One of the conditions that is associated with stroke is hemiparesis, the paralysis of one side of the body. Stroke patients go through intensive rehabilitation to recover use of their limbs impacted by the stroke. A new study that came out in The Lancet used Mirror Therapy to help patients rebound and recover from the stroke.
The study had patients perform their physical therapy in front of a mirror compared to the control group that did their therapy in front of a clear plastic sheet. Although the sample was very small, overwhelmingly those patients who did their therapy in front of a mirror had greater improvements from their therapy.
By placing the patient in front of a mirror it “provides patients with proper visual input because the reflection helps the patient think tht their affected arm is moving correctly, even though it may not be, hence stimulating the brain to help wth nerve control of limb movement”. This is truly a breakthrough in therapy for stroke patients or possibly any patient suffering nerve damage where limbs are impacted.
It doesn’t take rocket science to help people recover. In this case a mirror is the factor that made all the difference. It takes ingenuity to come up with the questions. It requires that we continue the “what if” question because that’s how studies get designed…they start with a hypothesis.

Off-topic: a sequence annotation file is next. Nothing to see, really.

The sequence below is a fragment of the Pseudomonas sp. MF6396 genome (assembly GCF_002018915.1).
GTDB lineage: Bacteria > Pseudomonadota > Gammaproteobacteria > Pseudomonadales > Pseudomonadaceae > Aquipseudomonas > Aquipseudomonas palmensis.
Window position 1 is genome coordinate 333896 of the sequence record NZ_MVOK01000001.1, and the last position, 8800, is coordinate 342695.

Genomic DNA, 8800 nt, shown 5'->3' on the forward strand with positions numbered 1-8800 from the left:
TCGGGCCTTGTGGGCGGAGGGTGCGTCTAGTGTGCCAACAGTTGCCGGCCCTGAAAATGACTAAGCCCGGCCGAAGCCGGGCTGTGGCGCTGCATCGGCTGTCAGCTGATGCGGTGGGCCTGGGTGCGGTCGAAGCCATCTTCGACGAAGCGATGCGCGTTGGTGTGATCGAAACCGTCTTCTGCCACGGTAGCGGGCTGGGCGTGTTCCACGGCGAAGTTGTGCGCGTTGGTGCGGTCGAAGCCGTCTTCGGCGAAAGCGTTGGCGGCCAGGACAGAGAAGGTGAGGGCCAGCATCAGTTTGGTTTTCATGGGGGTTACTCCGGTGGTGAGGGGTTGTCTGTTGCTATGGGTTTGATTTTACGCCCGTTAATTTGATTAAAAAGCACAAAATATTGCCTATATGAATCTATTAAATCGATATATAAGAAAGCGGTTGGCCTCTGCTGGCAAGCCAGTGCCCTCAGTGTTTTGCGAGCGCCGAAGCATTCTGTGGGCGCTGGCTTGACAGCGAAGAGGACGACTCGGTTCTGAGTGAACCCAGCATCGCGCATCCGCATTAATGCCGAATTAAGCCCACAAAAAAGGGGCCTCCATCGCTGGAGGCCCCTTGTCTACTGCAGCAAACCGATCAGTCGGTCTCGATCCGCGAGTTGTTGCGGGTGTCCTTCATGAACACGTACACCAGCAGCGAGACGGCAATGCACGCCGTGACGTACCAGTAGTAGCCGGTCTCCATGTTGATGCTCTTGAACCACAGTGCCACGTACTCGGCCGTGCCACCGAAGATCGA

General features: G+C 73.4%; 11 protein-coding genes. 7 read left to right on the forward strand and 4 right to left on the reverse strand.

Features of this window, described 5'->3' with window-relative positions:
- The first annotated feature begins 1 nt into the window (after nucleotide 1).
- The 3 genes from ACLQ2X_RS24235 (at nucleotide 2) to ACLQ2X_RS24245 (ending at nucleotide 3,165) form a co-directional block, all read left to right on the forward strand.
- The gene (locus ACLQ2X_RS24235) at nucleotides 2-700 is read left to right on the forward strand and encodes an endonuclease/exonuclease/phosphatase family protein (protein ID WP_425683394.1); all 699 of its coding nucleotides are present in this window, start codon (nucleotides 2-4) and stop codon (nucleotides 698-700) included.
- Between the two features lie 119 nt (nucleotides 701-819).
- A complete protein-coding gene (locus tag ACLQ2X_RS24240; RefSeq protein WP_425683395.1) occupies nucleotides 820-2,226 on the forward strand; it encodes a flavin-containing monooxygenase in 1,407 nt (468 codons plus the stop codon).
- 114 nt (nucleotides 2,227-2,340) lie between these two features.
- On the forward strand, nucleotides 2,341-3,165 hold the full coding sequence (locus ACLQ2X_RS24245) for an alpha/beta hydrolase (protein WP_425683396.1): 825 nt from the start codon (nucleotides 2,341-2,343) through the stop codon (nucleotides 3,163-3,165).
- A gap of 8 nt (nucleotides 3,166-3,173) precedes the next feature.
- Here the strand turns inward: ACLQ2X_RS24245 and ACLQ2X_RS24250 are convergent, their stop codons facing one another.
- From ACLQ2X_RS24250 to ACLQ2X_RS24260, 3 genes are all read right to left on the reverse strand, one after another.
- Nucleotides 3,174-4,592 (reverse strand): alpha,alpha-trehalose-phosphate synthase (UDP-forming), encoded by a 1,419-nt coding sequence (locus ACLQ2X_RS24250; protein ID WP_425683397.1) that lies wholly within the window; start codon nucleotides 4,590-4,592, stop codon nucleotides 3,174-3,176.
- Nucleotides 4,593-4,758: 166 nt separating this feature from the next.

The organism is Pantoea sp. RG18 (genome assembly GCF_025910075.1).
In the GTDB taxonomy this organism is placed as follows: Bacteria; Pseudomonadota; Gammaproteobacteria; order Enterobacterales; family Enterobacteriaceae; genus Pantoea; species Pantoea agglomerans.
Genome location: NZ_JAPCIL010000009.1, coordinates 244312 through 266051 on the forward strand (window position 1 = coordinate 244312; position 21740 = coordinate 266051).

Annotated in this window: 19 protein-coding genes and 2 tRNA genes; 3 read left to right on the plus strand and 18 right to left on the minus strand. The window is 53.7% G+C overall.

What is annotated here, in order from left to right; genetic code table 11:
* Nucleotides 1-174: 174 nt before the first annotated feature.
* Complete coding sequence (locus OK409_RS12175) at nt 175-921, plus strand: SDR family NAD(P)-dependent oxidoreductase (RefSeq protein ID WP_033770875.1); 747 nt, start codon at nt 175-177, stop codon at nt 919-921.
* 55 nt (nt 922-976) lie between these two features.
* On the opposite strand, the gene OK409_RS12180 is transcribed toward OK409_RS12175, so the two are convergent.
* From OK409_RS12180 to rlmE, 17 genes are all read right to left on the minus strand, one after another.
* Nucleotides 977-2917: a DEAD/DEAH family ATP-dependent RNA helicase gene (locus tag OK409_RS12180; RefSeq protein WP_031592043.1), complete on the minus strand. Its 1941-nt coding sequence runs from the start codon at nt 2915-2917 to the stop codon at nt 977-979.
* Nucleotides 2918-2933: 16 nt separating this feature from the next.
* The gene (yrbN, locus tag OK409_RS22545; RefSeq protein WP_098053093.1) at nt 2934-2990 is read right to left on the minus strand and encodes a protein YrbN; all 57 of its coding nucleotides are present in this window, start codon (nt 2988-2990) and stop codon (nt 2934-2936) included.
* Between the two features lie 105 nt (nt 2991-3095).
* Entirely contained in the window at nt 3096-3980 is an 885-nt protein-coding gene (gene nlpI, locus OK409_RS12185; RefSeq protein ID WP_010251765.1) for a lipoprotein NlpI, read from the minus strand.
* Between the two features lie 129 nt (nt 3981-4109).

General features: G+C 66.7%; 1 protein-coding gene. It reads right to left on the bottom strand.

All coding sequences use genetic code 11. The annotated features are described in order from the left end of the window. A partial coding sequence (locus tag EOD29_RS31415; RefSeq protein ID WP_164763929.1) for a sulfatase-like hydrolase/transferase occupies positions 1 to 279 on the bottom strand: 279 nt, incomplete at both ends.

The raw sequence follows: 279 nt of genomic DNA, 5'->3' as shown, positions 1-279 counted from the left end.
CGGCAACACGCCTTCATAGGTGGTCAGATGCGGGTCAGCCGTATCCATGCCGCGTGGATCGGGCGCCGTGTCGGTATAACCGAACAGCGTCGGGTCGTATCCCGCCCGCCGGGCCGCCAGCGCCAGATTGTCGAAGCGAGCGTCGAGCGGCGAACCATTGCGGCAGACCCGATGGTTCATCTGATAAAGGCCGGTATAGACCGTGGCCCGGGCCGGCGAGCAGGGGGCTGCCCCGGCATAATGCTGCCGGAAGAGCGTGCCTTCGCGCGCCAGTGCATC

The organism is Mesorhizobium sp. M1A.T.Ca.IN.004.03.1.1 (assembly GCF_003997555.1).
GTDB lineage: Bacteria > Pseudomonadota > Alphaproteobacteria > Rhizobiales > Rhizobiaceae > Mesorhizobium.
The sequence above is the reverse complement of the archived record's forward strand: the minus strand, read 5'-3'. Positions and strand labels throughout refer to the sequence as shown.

Can you imagine how many patients can reduce the negative impact of stroke if they have access to this type of therapy? You need to find someone who keeps on top of this information, like me, so you increase the options you have in your life. I know it can be overwhelming, but being in the pipeline is how you will get access to the latest and greatest treatments. I would hope that a stroke patient dealing with hemiparesis would go to their neurologist and physical therapist and ask about the Mirror Therapy. It would have a big impact on your self-image and your quality of life.
2 thoughts on “Mirror Mirror On the Wall”
can you reference the Lancet article
the only one i can find is from 1999
1. Rehabilitation of hemiparesis after stroke with a mirror
Eric Lewin Altschuler, Sidney B Wisdom, Lance Stone, Chris Foster, Douglas Galasko, D Mark E Llewellyn, VS Ramachandran
The Lancet – Vol. 353, Issue 9169, 12 June 1999, Pages 2035-2036
has there been a newer study published?
We use motor imagery in combination with the HandTutor hand and finger biofeedback system.
Training with the HandTutor works on all motor and sensory movement impairments and provides active isolated and interjoint finger and wrist movement practice.
The HandTutor is a rehabilitation glove and software which offers impairment oriented training and augmented feedback. The HandTutor encourages active repetitive customized isolated or inter joint coordinated finger and wrist hand exercises and rehabilitates fine movements of the hand and wrist.
On a practical treatment aspect, many patients do not have sufficient movement ability to enable them to do repetitive active tasks or the active tasks can not be customized to work on their specific motor, sensory or cognitive impairment.
Upper extremity hand rehabilitation using the HandTutor will ensure that the patient improves fine motor functional ability which is essential for completing upper extremity/ limb Active Daily Living tasks.